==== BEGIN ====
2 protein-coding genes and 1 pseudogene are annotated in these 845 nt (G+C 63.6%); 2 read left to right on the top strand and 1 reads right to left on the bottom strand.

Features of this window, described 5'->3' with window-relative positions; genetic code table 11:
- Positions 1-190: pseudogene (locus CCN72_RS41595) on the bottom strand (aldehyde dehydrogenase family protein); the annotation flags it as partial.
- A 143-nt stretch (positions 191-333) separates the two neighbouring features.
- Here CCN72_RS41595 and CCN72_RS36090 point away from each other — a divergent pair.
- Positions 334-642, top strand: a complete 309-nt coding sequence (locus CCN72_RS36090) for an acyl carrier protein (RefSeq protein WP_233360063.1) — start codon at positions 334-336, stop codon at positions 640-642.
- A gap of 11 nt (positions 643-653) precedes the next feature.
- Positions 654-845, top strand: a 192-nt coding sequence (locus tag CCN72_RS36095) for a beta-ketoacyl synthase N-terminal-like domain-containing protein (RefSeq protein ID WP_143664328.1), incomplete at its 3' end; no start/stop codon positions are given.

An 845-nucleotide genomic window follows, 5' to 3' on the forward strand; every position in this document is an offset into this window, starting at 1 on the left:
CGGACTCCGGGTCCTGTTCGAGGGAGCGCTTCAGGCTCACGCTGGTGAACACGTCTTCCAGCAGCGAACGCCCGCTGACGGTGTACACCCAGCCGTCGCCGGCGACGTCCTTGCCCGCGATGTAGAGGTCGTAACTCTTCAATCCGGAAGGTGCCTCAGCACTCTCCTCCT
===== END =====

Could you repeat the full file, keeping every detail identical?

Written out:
2 protein-coding genes and 1 pseudogene are annotated in these 845 nt (G+C 63.6%); 2 read left to right on the top strand and 1 reads right to left on the bottom strand.

Features of this window, described 5'->3' with window-relative positions; genetic code table 11:
- Positions 1-190: pseudogene (locus CCN72_RS41595) on the bottom strand (aldehyde dehydrogenase family protein); the annotation flags it as partial.
- A 143-nt stretch (positions 191-333) separates the two neighbouring features.
- Here CCN72_RS41595 and CCN72_RS36090 point away from each other — a divergent pair.
- Positions 334-642, top strand: a complete 309-nt coding sequence (locus CCN72_RS36090) for an acyl carrier protein (RefSeq protein WP_233360063.1) — start codon at positions 334-336, stop codon at positions 640-642.
- A gap of 11 nt (positions 643-653) precedes the next feature.
- Positions 654-845, top strand: a 192-nt coding sequence (locus tag CCN72_RS36095) for a beta-ketoacyl synthase N-terminal-like domain-containing protein (RefSeq protein ID WP_143664328.1), incomplete at its 3' end; no start/stop codon positions are given.

An 845-nucleotide genomic window follows, 5' to 3' on the forward strand; every position in this document is an offset into this window, starting at 1 on the left:
CGGACTCCGGGTCCTGTTCGAGGGAGCGCTTCAGGCTCACGCTGGTGAACACGTCTTCCAGCAGCGAACGCCCGCTGACGGTGTACACCCAGCCGTCGCCGGCGACGTCCTTGCCCGCGATGTAGAGGTCGTAACTCTTCAATCCGGAAGGTGCCTCAGCACTCTCCTCCT